Father’s Day is probably a happier day for many of you than I these days. I’m not a dad, and likely never will be, and even those closest to me seem to be busy living their own lives to even throw me an e-moji these days.
My own dad left us in 2014, and it was on the Saturday before Father’s Day when he coded in a rehab center where he was attempting to recover from complications from cancer surgery he had recently had. A depleted staff who had given many of their more experienced workers the holiday weekend off, and after a procedure he was somehow dumped into a general room rather than the ICU he required. He apparently wasn’t breathing for at least five minutes before the mistake was discovered. It was a miracle he was still breathing.
I heard about this from 3000 miles away, my overwrought sister frustrated by the incompetency of the rehab center staff and the inevitability of what we knew was not far off. She needed a vacation, and I needed some time away from my own world, So I flew to New York, alone, and prepared to say goodbye.
My dad was a passionate sports fan like myself, particularly baseball, which is ubiquitous this time of year. His beloved Dodgers were in the middle of a really good year; earlier that spring we had spoken and as ill as he was he knew they were off to a good start. I had just gotten an IPhone upgrade, and of course I had the MLB.TV app on it. So with Dad unable to speak, it became our soundtrack as I watched him struggle to breathe.
Fotunately, they had a couple of early starting games that week, so I was able to be in his room to watch Vin Scully’s calls. Dad was introduced to Vin as a teenager himself, and of course he was his favorite announcer.
I honestly don’t recall much about the results of those games; I was too busy having a one-way conversation. Thanking him for trying his best, thanking him for his incredible patience when I rarely deserved it. Grateful he at least knew his grandchildren, who my mom never got to know. Sad that he was going to likely miss the Dodgers winning a pennant, which if you asked him he’d able to robotically rattle off when they had previously done so, in how many games they won or lost their series and who was the starting pitcher.
The ’55 Dodgers, Brooklyn’s only World Champion, had particular relevance to him. They were to him what the ’69 Mets are to me or the ’72 Dolphins are to some others or the ’04 Red Sox are to their fans. They were the first champions in their franchise’s history. You never forget your first if you’re a true fan. He knew way more about that World Series. He counr recount batter by batter, play by play. For an otherwise inarticulate man, he could describe Sandy Amoros’ catch in Game 7 eloquently and emotionally, as only a true fan could.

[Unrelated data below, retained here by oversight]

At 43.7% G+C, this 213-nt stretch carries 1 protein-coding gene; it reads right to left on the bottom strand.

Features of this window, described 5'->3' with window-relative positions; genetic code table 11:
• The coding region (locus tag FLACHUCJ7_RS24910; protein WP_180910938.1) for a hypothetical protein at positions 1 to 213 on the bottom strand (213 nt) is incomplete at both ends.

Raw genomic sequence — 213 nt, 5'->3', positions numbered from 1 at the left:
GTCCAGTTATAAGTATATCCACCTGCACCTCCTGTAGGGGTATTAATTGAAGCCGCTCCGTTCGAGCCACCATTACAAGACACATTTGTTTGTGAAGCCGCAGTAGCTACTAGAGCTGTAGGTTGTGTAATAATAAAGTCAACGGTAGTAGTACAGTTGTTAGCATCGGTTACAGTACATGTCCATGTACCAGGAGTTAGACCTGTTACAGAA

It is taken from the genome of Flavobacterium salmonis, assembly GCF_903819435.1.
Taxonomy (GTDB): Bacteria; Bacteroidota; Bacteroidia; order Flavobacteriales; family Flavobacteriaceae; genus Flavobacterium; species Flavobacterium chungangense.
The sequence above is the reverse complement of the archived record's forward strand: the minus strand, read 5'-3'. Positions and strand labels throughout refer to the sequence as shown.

While I couldn’t swear under oath this happened, when the Dodgers secured a victory and Vin was doing his wrap-up, I could feel my dad grip my hand ever so slightly. Naturally, I cried for a while after that.
The World Cup was also going on then, and when I left his hospiral room a number of orderlies and other visitors were gathered in the lobby watching the matches. I needed some time to clear my head so I bought a bag of chips (I was eating much unhealthier then) and watched the matches. Dad was not a soccer fan at all; it’s perhaps the one sport I recall watching alone, even during the glory days of the Cosmos. But I had learned to embrace the game through my British grandfather, and I knew the Cup matches were of national importance to fans born outside the U,S.. Queens, where he lived, is perhaps the immigrant capital of the United States, so the cacophony of noise of those gathered was especially loud by hospital standards.
I made small talk with a few of my fellow viewers, thrilled whenever a goal was scored. I’d find some reason to develop a rooting interest. Colombia for someone who was wearing its colors. Italy, just because. England and the U.S., of course. Again, the games themselves were a blur, and as I write this I’m frankly too exhausted and emotional to look up the specifics.
My point is that sports fanaticism was a therapy for me growing up and it was especially so as my dad was exiting this world. It brings people together whether they are related by blood or they meet by chance. I truly, truly enjoy watching games with people who share my passion.
These days, my world has mostly disintegrated. Way too many of my friends couldn’t care less about sports; those that do are so impossibly, inexcusably petrified by COVID they refuse to have any contact with anyone, let alone me. They’re certainly not going to risk their precious health by sitting outdoors in a stadium or even on a patio watching. Occasionally, I’ll find someone new to sit next to who cares and will go, but honestly, it’s a struggle. People who do lead lives are busy. I’m that rare soul who has the time but almost always no one to go with.
Just like I was when I an obese, ostracized kid, Where my dad often filled the void as my constant companion, both in person and via TV.
The Dodgers are in the middle of another good season. I wish he was still around to share it with him. He made me the fan I am, and I guess I just took it to another level. I’d like to think he’d be proud.
So if you’re a dad and/or your dad is still around, try to spend a few minutes tomorrow watching something with him. I suspect if you;re reading this, you like sports a little bit. But even if you don’t, spend a little time with him. If possible, in person. Time and geography took too many of those Father’s Days away from me, and I now regret it. Don’t you make the same mistake I did.
Happy Father’s Day, Dad, wherever you are. The Dodgers are in a dogfight for first place but they’d qualify for the playoffs if the season ended today. Jusrt so you know.